Friday, July 28, 2006

An article in the Chronicle today (Chronicle Careers: 7/28/2006: Let's Sue) reminded me that I have never delved fully into all my feelings about the website

Ratemyprofessor became very popular on my campus about 3 years ago after one of the secretary's sent an email out to all the freshman telling them about the site and urging them to make use of it for choosing classes. My first response was that I wanted to start an anonymous site so I could post something vile about big-mouth secretary's who don't have anything better to do with their time than go online looking for ways to make it easier for students to vilify professors. My second response was that there should be a site where professors wouldn't hand out grades along with the justification that goes along with grades, but instead could post their real thoughts about students. Like: Mary Summers - always forgets to turn her cell phone off, a real pain. Mark Taylor - A serial plagiarizer, watch out! Ben Burnett - Smart, but tends to hog office hours. I mean after all, what's good for the goose...

However, since isn't going to go away anytime soon - I have the following thoughts.

1. Check out your score. If it is good give yourself a little pat on the back and then never go back to the site without a compelling reason. It really is a waste of time, ego-stroking site, if you have good ratings.
2. If you have a bad score - take all the comments with a grain of salt. Remember, there is no safeguards on who posted those comments. It could easily be a hacked-off old girlfriend or your 12 year old nephew.
3. If you have a bad score and the comments reflect the same sentiments as real course evaluations, it might be time to sit and seriously think about how you are teaching, whether it is effective, and if there is something you can change so you can help students learn better.
4. If you have a bad score - fix it. Login and write yourself some nice comments; give yourself some nice ratings. This entire site is a bunch of bunk anyways, so don't feel guilty about abusing it.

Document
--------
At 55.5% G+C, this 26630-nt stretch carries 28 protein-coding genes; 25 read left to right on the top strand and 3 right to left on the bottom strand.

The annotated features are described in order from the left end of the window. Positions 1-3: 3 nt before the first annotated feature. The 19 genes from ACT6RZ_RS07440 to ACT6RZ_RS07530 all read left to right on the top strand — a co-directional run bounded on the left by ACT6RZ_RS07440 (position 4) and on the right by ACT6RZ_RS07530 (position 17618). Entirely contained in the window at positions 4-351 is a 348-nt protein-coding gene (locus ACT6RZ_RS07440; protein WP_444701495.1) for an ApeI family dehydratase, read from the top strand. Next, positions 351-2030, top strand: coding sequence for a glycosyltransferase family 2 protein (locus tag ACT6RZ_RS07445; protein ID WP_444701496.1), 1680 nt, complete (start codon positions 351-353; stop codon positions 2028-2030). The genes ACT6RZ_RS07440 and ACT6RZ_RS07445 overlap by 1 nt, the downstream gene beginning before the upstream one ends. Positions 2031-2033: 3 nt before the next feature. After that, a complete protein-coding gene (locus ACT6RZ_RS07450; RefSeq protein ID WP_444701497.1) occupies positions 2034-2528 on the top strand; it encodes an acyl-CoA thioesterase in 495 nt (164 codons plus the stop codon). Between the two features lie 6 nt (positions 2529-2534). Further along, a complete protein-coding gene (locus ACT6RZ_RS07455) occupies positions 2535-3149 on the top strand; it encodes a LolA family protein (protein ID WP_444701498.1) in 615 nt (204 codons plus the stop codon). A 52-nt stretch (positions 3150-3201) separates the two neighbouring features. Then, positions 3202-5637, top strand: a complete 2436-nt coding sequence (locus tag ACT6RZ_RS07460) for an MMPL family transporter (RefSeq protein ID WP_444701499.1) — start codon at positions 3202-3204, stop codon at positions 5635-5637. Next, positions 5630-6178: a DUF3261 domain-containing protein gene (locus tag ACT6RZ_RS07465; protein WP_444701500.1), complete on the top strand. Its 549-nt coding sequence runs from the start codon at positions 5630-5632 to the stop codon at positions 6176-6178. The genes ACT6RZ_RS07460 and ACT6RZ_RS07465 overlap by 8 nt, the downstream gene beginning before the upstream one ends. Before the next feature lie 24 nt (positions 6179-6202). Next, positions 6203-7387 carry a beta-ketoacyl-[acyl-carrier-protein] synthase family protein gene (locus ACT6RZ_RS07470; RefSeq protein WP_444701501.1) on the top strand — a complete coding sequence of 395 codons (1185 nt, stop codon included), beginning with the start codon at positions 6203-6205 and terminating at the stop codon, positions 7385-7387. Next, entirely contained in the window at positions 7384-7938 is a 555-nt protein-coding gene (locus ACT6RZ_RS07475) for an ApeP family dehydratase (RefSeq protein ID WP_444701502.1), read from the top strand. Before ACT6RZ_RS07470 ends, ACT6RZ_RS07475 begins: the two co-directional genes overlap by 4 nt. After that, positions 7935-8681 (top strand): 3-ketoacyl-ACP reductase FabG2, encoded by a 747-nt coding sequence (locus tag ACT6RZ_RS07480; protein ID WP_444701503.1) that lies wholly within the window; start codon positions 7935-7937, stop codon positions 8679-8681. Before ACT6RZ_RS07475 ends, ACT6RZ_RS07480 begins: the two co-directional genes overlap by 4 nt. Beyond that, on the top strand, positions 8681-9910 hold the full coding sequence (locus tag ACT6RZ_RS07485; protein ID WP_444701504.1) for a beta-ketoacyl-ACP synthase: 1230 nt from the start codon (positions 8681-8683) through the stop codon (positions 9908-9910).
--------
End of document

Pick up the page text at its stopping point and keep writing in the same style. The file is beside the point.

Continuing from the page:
5. If you are going on the job market, be VERY aware of what it says on about you. I admit to looking at it when we hired someone last year. I was hoping it might cut through some of the glowing recommendations letters that swear everyone is great teacher. At the same time, however, I realized that there was no guarantee that what I was reading was accurate. I knew that it would be easy for a candidate to "manage" his/her ranking if they wanted. But I looked anyways - and other hiring committees do too - so you better know what it says about you.
6. If you are going to check out the rankings of your colleagues, peers, fellow graduate students - don't spend too much time hunting them down, don't get too much glee out of it, and never do it again. Sure, maybe it will feel briefly good that the prat from graduate school who ended up on the tenure-track at an East Coast Research University (while you are adjuncting in the mid-west) is hated by his students, but reveling in those kinds of feelings really doesn't accomplish much. Instead, update your lecture notes, focus on finishing an article, and do things that really can make you a better professor.
7. There are a few pretty funny comments on the site. Some of my favorite include:
* You can't cheat in her class because no one knows the answers.
* His class was like milk, it was good for 2 weeks.
* I would have been better off using the tuition money to heat my apartment last winter.
* Emotional scarring may fade away, but that big fat F on your transcript won't.
* Evil computer science teaching robot who crushes humans for pleasure.
* Miserable professor - I wish I could sum him up without foul language.
* Instant amnesia walking into this class. I swear he breathes sleeping gas.
* BORING! But I learned there are 137 tiles on the ceiling.
* Not only is the book a better teacher, it also has a better personality.
* Teaches well, invites questions and then insults you for 20 minutes.
* He will destroy you like an academic ninja.
* Your pillow will need a pillow.
* She hates you already.

1 comment:

S.J. Redman said...

I fully admit to having looked at this site before each semester of undergraduate registration. I don't mind if there are a couple of bad comments about an instructor, because you can't please everyone, but if your comments are across the board nasty - you might not be sending the right message to students. You can be a challenging instructor without being a jerk, and students learn that quickly. The professors I avoided in school weren't the ones with the reputations for making you do a lot of reading or an excessive amount of writing - the instructors I avoided were the ones who had the reputations of being rude or unapproachable.

I'm not saying that a professor should play into a popularity contest, but being nice to your students never hurts.